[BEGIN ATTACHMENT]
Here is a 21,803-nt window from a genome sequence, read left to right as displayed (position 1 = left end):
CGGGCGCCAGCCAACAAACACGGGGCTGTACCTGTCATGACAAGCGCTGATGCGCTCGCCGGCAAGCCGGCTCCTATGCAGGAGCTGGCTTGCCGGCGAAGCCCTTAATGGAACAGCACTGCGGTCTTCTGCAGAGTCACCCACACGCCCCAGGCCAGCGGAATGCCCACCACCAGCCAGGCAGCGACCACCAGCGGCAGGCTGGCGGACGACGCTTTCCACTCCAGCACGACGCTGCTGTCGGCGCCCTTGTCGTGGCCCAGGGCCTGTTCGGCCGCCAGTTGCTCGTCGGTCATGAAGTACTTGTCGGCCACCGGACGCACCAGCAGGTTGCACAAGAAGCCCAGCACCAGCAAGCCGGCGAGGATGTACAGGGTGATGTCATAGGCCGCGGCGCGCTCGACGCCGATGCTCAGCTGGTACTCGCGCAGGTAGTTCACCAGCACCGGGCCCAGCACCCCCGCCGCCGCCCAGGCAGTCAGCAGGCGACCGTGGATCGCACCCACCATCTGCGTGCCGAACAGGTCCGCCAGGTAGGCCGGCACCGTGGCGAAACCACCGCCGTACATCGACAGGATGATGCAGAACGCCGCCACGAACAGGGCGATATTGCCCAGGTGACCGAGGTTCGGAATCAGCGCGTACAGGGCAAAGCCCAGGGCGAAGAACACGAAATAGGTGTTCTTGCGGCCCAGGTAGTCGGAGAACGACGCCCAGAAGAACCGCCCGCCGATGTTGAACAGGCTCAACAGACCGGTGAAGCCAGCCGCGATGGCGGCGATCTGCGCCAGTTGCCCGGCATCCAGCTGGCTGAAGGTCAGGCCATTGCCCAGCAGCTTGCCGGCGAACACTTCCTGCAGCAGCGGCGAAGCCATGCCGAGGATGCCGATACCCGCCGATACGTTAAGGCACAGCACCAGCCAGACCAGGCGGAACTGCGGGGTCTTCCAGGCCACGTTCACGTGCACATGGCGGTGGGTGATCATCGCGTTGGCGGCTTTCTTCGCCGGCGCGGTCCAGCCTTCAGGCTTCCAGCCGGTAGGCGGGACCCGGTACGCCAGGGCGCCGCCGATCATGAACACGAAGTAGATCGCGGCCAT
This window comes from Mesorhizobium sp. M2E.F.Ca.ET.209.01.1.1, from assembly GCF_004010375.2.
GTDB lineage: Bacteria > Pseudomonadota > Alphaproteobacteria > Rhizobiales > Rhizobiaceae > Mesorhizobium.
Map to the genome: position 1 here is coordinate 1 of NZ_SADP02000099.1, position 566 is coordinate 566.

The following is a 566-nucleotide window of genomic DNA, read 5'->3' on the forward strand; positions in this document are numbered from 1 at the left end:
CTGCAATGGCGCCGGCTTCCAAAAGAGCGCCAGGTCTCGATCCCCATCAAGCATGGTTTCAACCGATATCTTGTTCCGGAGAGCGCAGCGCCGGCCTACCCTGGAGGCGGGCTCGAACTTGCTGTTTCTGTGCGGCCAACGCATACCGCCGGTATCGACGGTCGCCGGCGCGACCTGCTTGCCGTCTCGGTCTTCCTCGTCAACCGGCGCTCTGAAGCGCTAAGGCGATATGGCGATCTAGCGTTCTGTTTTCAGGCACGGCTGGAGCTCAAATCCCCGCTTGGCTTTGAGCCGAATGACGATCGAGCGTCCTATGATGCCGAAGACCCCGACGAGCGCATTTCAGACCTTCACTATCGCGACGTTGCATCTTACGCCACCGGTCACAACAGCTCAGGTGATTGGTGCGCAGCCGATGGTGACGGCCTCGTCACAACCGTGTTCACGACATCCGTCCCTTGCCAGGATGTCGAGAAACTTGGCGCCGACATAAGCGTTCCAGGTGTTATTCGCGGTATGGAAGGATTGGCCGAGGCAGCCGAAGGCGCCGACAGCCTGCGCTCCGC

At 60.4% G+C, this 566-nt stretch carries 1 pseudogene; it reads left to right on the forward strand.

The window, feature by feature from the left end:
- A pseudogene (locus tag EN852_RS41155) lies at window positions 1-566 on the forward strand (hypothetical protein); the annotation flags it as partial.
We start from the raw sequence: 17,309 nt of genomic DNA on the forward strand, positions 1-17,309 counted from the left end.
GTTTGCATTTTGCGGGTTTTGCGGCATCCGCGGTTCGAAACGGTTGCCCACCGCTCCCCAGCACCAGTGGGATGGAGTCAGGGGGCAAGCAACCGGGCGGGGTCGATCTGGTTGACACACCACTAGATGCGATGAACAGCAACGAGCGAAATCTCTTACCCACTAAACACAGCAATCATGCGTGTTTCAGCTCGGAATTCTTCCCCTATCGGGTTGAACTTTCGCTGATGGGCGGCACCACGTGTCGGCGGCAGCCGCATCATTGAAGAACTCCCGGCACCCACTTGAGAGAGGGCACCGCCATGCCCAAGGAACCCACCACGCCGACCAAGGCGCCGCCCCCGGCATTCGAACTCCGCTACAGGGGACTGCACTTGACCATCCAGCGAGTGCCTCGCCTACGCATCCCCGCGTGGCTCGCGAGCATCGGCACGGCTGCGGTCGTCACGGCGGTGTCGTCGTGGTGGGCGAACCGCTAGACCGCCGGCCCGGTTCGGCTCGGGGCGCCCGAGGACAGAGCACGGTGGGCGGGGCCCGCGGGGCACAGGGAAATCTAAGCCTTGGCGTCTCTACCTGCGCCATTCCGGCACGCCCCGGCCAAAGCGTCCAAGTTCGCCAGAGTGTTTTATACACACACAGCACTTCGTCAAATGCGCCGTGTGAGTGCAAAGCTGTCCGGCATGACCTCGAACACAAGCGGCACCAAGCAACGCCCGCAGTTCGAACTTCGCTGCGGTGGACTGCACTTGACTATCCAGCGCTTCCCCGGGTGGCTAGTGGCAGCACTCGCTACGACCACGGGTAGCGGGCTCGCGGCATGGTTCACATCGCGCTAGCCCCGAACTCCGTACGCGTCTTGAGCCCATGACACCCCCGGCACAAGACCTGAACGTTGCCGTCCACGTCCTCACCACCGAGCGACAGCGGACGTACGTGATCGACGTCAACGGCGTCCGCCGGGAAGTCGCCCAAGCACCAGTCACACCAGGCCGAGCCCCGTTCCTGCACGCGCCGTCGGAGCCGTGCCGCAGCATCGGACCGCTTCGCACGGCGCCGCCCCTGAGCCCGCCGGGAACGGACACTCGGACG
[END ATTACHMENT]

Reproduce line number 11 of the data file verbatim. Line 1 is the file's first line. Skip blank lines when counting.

We start from the raw sequence: 17,309 nt of genomic DNA on the forward strand, positions 1-17,309 counted from the left end.